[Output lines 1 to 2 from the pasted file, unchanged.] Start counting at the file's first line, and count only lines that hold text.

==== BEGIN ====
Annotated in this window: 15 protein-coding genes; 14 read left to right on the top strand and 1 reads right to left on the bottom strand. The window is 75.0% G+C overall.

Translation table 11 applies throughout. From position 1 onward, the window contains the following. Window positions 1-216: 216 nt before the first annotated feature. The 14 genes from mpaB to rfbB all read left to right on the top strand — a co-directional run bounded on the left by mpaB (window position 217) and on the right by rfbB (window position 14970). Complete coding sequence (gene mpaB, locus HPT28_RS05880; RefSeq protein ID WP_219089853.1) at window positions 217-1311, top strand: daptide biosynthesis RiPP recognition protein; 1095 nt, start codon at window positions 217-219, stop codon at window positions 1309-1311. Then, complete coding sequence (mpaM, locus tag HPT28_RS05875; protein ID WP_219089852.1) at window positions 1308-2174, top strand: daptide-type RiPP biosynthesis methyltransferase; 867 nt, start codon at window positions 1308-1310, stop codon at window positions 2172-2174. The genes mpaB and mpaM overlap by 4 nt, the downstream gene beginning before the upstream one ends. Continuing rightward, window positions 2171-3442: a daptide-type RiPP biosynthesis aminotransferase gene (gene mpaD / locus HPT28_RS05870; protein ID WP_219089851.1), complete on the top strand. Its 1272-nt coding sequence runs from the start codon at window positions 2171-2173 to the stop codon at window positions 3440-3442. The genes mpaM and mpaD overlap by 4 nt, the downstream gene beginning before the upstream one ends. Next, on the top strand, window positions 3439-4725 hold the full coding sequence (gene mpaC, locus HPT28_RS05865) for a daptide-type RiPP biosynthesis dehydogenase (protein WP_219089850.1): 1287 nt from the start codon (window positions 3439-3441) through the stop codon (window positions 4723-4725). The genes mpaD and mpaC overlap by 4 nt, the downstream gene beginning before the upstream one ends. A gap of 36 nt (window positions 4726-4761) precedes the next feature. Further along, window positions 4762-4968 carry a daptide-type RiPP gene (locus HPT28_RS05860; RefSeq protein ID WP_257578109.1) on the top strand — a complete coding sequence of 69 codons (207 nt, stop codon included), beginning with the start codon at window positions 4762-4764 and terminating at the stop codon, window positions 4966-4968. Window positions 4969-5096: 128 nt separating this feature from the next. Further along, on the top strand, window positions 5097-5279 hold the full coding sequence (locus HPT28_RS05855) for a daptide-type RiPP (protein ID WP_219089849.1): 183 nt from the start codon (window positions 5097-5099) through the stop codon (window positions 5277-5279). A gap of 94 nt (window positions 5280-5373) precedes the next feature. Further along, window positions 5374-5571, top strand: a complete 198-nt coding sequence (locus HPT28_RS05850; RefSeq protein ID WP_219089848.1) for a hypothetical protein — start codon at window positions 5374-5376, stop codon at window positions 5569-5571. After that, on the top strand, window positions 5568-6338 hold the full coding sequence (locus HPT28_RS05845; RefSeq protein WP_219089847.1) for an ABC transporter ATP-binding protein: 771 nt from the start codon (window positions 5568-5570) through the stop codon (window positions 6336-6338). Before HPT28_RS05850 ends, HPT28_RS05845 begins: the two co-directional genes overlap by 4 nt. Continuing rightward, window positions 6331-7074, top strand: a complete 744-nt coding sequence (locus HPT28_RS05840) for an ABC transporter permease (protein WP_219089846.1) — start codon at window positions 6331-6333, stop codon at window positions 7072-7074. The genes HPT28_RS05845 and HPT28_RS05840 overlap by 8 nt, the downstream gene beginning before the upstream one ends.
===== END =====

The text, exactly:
Annotated in this window: 15 protein-coding genes; 14 read left to right on the top strand and 1 reads right to left on the bottom strand. The window is 75.0% G+C overall.

Translation table 11 applies throughout. From position 1 onward, the window contains the following. Window positions 1-216: 216 nt before the first annotated feature. The 14 genes from mpaB to rfbB all read left to right on the top strand — a co-directional run bounded on the left by mpaB (window position 217) and on the right by rfbB (window position 14970). Complete coding sequence (gene mpaB, locus HPT28_RS05880; RefSeq protein ID WP_219089853.1) at window positions 217-1311, top strand: daptide biosynthesis RiPP recognition protein; 1095 nt, start codon at window positions 217-219, stop codon at window positions 1309-1311. Then, complete coding sequence (mpaM, locus tag HPT28_RS05875; protein ID WP_219089852.1) at window positions 1308-2174, top strand: daptide-type RiPP biosynthesis methyltransferase; 867 nt, start codon at window positions 1308-1310, stop codon at window positions 2172-2174. The genes mpaB and mpaM overlap by 4 nt, the downstream gene beginning before the upstream one ends. Continuing rightward, window positions 2171-3442: a daptide-type RiPP biosynthesis aminotransferase gene (gene mpaD / locus HPT28_RS05870; protein ID WP_219089851.1), complete on the top strand. Its 1272-nt coding sequence runs from the start codon at window positions 2171-2173 to the stop codon at window positions 3440-3442. The genes mpaM and mpaD overlap by 4 nt, the downstream gene beginning before the upstream one ends. Next, on the top strand, window positions 3439-4725 hold the full coding sequence (gene mpaC, locus HPT28_RS05865) for a daptide-type RiPP biosynthesis dehydogenase (protein WP_219089850.1): 1287 nt from the start codon (window positions 3439-3441) through the stop codon (window positions 4723-4725). The genes mpaD and mpaC overlap by 4 nt, the downstream gene beginning before the upstream one ends. A gap of 36 nt (window positions 4726-4761) precedes the next feature. Further along, window positions 4762-4968 carry a daptide-type RiPP gene (locus HPT28_RS05860; RefSeq protein ID WP_257578109.1) on the top strand — a complete coding sequence of 69 codons (207 nt, stop codon included), beginning with the start codon at window positions 4762-4764 and terminating at the stop codon, window positions 4966-4968. Window positions 4969-5096: 128 nt separating this feature from the next. Further along, on the top strand, window positions 5097-5279 hold the full coding sequence (locus HPT28_RS05855) for a daptide-type RiPP (protein ID WP_219089849.1): 183 nt from the start codon (window positions 5097-5099) through the stop codon (window positions 5277-5279). A gap of 94 nt (window positions 5280-5373) precedes the next feature. Further along, window positions 5374-5571, top strand: a complete 198-nt coding sequence (locus HPT28_RS05850; RefSeq protein ID WP_219089848.1) for a hypothetical protein — start codon at window positions 5374-5376, stop codon at window positions 5569-5571. After that, on the top strand, window positions 5568-6338 hold the full coding sequence (locus HPT28_RS05845; RefSeq protein WP_219089847.1) for an ABC transporter ATP-binding protein: 771 nt from the start codon (window positions 5568-5570) through the stop codon (window positions 6336-6338). Before HPT28_RS05850 ends, HPT28_RS05845 begins: the two co-directional genes overlap by 4 nt. Continuing rightward, window positions 6331-7074, top strand: a complete 744-nt coding sequence (locus HPT28_RS05840) for an ABC transporter permease (protein WP_219089846.1) — start codon at window positions 6331-6333, stop codon at window positions 7072-7074. The genes HPT28_RS05845 and HPT28_RS05840 overlap by 8 nt, the downstream gene beginning before the upstream one ends.